“Pain and suffering” is a legal term used to describe non-economic damages many people suffer in car accidents. Unlike economic damages, which you can measure using a bill or receipt, non-economic damages are subjective. This means that no two people will value pain and suffering the same way.
Below, our Seattle car accident lawyers take another look at what types of losses are included in pain and suffering and offer tips for maximizing the amount of compensation you receive.
Bodily injuries first and foremost cause pain. Fractures, burns, strains, and organ damage can cause intense, sometimes blinding pain. The same is true of whiplash, compressed nerves, and concussions. Even on good days, a chronic dull ache can make a person feel sluggish and uncomfortable.
Physical pain like this is part of the category “pain and suffering”—even if you are taking painkillers to blunt the agony. Related conditions, such as sleeplessness caused by pain, are also included in pain and suffering.
Many people experience emotional distress or anguish following a car accident. There are usually two causes:
- Physical injuries. Having a serious bodily injury causes emotional distress. For example, being paralyzed is a particularly severe limitation, and it is natural to experience negative emotions as a result.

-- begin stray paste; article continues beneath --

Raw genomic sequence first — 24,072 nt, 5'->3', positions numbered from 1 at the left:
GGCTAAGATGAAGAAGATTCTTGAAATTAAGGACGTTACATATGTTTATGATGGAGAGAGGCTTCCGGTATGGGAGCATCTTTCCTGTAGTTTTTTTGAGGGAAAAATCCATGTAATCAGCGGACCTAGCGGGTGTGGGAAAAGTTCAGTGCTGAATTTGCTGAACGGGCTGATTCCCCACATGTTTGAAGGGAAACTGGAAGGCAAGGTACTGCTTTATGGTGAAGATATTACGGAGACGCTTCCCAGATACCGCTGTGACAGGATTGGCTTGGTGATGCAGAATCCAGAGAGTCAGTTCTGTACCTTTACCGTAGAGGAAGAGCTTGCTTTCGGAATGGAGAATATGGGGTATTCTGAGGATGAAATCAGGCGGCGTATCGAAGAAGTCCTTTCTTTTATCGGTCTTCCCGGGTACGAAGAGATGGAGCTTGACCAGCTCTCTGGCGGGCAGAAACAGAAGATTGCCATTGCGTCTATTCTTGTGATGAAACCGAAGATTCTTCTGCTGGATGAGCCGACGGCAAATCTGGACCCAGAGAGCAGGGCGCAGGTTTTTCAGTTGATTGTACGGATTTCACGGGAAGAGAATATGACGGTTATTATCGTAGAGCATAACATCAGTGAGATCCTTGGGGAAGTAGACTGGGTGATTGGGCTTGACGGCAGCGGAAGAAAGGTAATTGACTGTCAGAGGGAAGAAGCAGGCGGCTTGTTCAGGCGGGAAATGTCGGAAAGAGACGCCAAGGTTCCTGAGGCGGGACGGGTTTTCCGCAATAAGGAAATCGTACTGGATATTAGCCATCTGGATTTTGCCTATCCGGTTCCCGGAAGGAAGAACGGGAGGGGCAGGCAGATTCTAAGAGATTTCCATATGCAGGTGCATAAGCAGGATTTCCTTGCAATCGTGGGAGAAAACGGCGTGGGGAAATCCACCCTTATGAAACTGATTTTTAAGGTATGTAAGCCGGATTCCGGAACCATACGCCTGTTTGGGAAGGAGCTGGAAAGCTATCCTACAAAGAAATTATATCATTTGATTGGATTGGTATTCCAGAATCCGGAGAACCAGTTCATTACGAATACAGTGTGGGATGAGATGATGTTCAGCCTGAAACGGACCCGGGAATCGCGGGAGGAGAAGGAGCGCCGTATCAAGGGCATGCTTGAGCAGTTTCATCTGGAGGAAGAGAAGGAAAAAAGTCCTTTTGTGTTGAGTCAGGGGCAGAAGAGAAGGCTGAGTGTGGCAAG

- Emotional trauma. For example, you might have seen your child suffer serious injuries in a car crash. This experience causes post-traumatic stress disorder and other negative emotions. Other accident victims have “flashbacks,” particularly at night, where they re-live the accident.
You might start going to therapy or take antidepressants or other prescription drugs to treat your emotional distress. Accident victims can receive compensation for their emotional pain. The question is how much money “makes up” for the distress you feel after an accident.
Disfigurement or Disability
These are also subjective losses that many accident victims experience. For example, if your car catches on fire, you could receive disfiguring burns on your face or hands. Some accidents also cause amputation or crush injuries which permanently disable a person.
We include disfigurement and disability in “pain and suffering.” As with physical pain and emotional distress, the value of your loss is subjective.
How to Increase Your Pain & Suffering Compensation
Because these losses are subjective, some juries might disbelieve you are really feeling pain or distress. For this reason, we work closely with our clients to fully document the pain and suffering they experience. Although keeping painkiller bottles helps, we might need to interview your family and friends to better understand how the accident has affected you.
You can also offer graphic testimony of the pain or depression you have experienced. Indeed, we often recommend victims keep a pain journal where they record daily how they feel.
Contact Khan Injury Law, PLLC
Pain and suffering damages represent a large portion of most settlements. We will always keep your suffering in mind when negotiating a fair settlement following a car accident. To get started, or to learn more, please contact our firm to schedule a free consultation.